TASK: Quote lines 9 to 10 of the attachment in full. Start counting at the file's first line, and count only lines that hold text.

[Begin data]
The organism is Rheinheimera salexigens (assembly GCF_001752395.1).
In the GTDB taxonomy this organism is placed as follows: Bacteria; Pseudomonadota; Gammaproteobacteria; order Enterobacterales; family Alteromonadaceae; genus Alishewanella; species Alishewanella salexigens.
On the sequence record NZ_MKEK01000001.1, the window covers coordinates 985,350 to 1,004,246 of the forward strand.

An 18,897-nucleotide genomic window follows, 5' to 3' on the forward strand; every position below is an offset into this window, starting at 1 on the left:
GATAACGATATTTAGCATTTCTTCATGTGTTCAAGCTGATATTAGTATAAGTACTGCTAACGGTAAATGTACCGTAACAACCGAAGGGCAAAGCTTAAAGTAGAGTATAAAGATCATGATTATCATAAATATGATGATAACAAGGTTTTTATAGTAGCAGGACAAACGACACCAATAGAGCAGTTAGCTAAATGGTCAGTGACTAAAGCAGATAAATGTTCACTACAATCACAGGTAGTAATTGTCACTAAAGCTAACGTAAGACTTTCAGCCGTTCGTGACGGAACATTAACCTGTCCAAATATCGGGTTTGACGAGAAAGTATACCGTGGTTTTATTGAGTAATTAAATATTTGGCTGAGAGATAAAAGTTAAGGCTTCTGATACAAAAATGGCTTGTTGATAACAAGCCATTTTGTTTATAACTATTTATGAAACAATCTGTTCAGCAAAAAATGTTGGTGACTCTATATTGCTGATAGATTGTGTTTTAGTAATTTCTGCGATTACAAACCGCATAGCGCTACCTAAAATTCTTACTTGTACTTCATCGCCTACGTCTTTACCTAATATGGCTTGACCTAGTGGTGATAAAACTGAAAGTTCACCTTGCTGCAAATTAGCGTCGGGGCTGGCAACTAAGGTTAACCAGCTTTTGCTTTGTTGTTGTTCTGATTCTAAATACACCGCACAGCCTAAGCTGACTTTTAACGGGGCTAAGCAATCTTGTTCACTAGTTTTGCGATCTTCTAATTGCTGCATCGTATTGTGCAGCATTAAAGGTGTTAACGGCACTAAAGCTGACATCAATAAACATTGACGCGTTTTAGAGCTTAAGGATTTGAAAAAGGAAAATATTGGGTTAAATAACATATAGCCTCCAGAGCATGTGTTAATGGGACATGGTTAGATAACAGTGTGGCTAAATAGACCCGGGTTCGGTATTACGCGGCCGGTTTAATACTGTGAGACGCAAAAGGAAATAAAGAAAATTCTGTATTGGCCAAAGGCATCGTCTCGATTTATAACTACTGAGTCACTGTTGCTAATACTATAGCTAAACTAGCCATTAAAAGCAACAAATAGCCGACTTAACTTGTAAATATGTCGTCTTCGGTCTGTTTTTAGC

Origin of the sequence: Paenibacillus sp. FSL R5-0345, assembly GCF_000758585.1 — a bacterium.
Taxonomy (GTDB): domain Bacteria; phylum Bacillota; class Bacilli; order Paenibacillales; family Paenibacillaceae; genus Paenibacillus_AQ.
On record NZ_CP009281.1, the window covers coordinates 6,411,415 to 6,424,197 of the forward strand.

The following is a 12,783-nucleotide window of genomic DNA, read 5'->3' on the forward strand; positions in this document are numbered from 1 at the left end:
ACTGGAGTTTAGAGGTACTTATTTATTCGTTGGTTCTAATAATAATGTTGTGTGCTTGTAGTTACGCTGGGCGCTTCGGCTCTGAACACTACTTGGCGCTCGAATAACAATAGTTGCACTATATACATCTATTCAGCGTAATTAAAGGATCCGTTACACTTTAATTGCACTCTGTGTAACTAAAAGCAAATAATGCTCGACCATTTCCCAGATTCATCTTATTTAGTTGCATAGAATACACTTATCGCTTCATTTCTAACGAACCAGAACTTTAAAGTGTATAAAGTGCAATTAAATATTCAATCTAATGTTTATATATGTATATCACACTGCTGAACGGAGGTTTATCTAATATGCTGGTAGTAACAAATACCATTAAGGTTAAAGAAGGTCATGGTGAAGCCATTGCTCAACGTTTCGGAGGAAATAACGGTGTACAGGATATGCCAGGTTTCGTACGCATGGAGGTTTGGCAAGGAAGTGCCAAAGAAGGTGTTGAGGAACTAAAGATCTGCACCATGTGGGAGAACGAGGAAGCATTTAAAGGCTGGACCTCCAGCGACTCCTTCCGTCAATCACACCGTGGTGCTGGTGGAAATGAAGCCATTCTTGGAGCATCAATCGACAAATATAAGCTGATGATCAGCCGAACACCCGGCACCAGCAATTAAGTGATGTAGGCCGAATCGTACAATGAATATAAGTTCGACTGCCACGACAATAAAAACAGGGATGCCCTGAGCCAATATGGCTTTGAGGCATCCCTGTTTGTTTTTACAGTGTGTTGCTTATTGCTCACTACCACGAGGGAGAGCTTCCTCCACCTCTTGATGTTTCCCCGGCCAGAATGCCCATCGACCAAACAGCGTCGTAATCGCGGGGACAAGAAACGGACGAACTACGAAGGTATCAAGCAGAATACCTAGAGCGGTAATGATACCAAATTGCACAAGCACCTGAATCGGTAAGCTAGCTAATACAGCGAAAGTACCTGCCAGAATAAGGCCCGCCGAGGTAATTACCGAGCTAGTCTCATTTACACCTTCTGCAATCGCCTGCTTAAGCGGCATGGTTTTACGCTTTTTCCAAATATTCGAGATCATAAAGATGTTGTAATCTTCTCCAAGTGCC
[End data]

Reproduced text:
The following is a 12,783-nucleotide window of genomic DNA, read 5'->3' on the forward strand; positions in this document are numbered from 1 at the left end:
ACTGGAGTTTAGAGGTACTTATTTATTCGTTGGTTCTAATAATAATGTTGTGTGCTTGTAGTTACGCTGGGCGCTTCGGCTCTGAACACTACTTGGCGCTCGAATAACAATAGTTGCACTATATACATCTATTCAGCGTAATTAAAGGATCCGTTACACTTTAATTGCACTCTGTGTAACTAAAAGCAAATAATGCTCGACCATTTCCCAGATTCATCTTATTTAGTTGCATAGAATACACTTATCGCTTCATTTCTAACGAACCAGAACTTTAAAGTGTATAAAGTGCAATTAAATATTCAATCTAATGTTTATATATGTATATCACACTGCTGAACGGAGGTTTATCTAATATGCTGGTAGTAACAAATACCATTAAGGTTAAAGAAGGTCATGGTGAAGCCATTGCTCAACGTTTCGGAGGAAATAACGGTGTACAGGATATGCCAGGTTTCGTACGCATGGAGGTTTGGCAAGGAAGTGCCAAAGAAGGTGTTGAGGAACTAAAGATCTGCACCATGTGGGAGAACGAGGAAGCATTTAAAGGCTGGACCTCCAGCGACTCCTTCCGTCAATCACACCGTGGTGCTGGTGGAAATGAAGCCATTCTTGGAGCATCAATCGACAAATATAAGCTGATGATCAGCCGAACACCCGGCACCAGCAATTAAGTGATGTAGGCCGAATCGTACAATGAATATAAGTTCGACTGCCACGACAATAAAAACAGGGATGCCCTGAGCCAATATGGCTTTGAGGCATCCCTGTTTGTTTTTACAGTGTGTTGCTTATTGCTCACTACCACGAGGGAGAGCTTCCTCCACCTCTTGATGTTTCCCCGGCCAGAATGCCCATCGACCAAACAGCGTCGTAATCGCGGGGACAAGAAACGGACGAACTACGAAGGTATCAAGCAGAATACCTAGAGCGGTAATGATACCAAATTGCACAAGCACCTGAATCGGTAAGCTAGCTAATACAGCGAAAGTACCTGCCAGAATAAGGCCCGCCGAGGTAATTACCGAGCTAGTCTCATTTACACCTTCTGCAATCGCCTGCTTAAGCGGCATGGTTTTACGCTTTTTCCAAATATTCGAGATCATAAAGATGTTGTAATCTTCTCCAAGTGCC